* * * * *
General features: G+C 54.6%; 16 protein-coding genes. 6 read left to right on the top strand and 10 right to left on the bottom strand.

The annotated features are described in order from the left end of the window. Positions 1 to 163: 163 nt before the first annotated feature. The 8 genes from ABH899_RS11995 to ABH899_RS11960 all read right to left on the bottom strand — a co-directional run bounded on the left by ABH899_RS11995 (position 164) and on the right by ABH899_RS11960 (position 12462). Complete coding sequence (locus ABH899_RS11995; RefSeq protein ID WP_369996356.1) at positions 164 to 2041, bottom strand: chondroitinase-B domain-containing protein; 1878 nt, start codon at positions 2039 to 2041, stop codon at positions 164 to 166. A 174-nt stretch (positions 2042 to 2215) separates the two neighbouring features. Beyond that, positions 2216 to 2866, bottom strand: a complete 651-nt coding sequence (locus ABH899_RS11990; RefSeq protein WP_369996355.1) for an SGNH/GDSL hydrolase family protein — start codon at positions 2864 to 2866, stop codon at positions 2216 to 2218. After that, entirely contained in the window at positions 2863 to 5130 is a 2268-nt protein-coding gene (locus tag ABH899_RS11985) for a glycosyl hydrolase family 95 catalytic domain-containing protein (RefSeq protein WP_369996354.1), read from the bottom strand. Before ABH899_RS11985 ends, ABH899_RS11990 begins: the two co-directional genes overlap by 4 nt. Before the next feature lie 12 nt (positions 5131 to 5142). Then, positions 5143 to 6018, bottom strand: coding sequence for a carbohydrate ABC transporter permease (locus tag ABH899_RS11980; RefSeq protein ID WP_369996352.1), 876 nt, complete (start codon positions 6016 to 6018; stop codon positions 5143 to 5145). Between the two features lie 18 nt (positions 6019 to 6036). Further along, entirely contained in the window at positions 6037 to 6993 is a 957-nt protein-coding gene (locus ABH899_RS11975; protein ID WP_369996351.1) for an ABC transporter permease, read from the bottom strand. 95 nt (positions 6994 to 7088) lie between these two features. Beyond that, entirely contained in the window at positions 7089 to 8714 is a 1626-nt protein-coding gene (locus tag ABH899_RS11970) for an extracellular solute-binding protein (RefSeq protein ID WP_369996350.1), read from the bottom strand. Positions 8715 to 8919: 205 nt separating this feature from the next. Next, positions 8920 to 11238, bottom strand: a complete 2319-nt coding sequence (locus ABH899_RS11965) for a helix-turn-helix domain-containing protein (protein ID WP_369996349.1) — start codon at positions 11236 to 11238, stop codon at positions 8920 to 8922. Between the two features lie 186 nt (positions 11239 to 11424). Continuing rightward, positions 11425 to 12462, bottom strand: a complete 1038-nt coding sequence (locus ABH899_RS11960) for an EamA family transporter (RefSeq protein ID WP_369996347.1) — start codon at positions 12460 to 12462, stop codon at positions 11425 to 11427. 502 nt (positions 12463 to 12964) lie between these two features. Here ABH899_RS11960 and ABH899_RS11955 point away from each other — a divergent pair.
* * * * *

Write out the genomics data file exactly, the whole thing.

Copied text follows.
General features: G+C 54.6%; 16 protein-coding genes. 6 read left to right on the top strand and 10 right to left on the bottom strand.

The annotated features are described in order from the left end of the window. Positions 1 to 163: 163 nt before the first annotated feature. The 8 genes from ABH899_RS11995 to ABH899_RS11960 all read right to left on the bottom strand — a co-directional run bounded on the left by ABH899_RS11995 (position 164) and on the right by ABH899_RS11960 (position 12462). Complete coding sequence (locus ABH899_RS11995; RefSeq protein ID WP_369996356.1) at positions 164 to 2041, bottom strand: chondroitinase-B domain-containing protein; 1878 nt, start codon at positions 2039 to 2041, stop codon at positions 164 to 166. A 174-nt stretch (positions 2042 to 2215) separates the two neighbouring features. Beyond that, positions 2216 to 2866, bottom strand: a complete 651-nt coding sequence (locus ABH899_RS11990; RefSeq protein WP_369996355.1) for an SGNH/GDSL hydrolase family protein — start codon at positions 2864 to 2866, stop codon at positions 2216 to 2218. After that, entirely contained in the window at positions 2863 to 5130 is a 2268-nt protein-coding gene (locus tag ABH899_RS11985) for a glycosyl hydrolase family 95 catalytic domain-containing protein (RefSeq protein WP_369996354.1), read from the bottom strand. Before ABH899_RS11985 ends, ABH899_RS11990 begins: the two co-directional genes overlap by 4 nt. Before the next feature lie 12 nt (positions 5131 to 5142). Then, positions 5143 to 6018, bottom strand: coding sequence for a carbohydrate ABC transporter permease (locus tag ABH899_RS11980; RefSeq protein ID WP_369996352.1), 876 nt, complete (start codon positions 6016 to 6018; stop codon positions 5143 to 5145). Between the two features lie 18 nt (positions 6019 to 6036). Further along, entirely contained in the window at positions 6037 to 6993 is a 957-nt protein-coding gene (locus ABH899_RS11975; protein ID WP_369996351.1) for an ABC transporter permease, read from the bottom strand. 95 nt (positions 6994 to 7088) lie between these two features. Beyond that, entirely contained in the window at positions 7089 to 8714 is a 1626-nt protein-coding gene (locus tag ABH899_RS11970) for an extracellular solute-binding protein (RefSeq protein ID WP_369996350.1), read from the bottom strand. Positions 8715 to 8919: 205 nt separating this feature from the next. Next, positions 8920 to 11238, bottom strand: a complete 2319-nt coding sequence (locus ABH899_RS11965) for a helix-turn-helix domain-containing protein (protein ID WP_369996349.1) — start codon at positions 11236 to 11238, stop codon at positions 8920 to 8922. Between the two features lie 186 nt (positions 11239 to 11424). Continuing rightward, positions 11425 to 12462, bottom strand: a complete 1038-nt coding sequence (locus ABH899_RS11960) for an EamA family transporter (RefSeq protein ID WP_369996347.1) — start codon at positions 12460 to 12462, stop codon at positions 11425 to 11427. 502 nt (positions 12463 to 12964) lie between these two features. Here ABH899_RS11960 and ABH899_RS11955 point away from each other — a divergent pair.